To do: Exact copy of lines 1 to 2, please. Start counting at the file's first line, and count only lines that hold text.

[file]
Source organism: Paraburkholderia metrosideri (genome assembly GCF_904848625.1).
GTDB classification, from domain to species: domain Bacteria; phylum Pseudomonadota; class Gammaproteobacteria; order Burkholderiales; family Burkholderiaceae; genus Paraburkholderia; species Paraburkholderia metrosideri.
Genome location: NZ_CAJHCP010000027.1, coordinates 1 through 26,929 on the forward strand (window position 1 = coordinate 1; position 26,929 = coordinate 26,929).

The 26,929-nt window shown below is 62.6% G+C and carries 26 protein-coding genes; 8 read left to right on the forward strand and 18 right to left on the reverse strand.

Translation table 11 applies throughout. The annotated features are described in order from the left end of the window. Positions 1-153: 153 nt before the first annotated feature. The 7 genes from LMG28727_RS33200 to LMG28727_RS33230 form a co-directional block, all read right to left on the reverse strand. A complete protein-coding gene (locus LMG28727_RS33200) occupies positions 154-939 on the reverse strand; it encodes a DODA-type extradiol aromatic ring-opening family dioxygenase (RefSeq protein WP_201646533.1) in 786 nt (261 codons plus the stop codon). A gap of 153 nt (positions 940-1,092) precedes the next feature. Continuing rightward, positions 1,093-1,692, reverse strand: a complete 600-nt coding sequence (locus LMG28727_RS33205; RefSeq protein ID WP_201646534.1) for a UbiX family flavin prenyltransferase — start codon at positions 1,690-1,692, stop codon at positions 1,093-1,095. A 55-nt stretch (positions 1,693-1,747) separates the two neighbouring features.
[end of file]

Source organism: Paraburkholderia metrosideri (genome assembly GCF_904848625.1).
GTDB classification, from domain to species: domain Bacteria; phylum Pseudomonadota; class Gammaproteobacteria; order Burkholderiales; family Burkholderiaceae; genus Paraburkholderia; species Paraburkholderia metrosideri.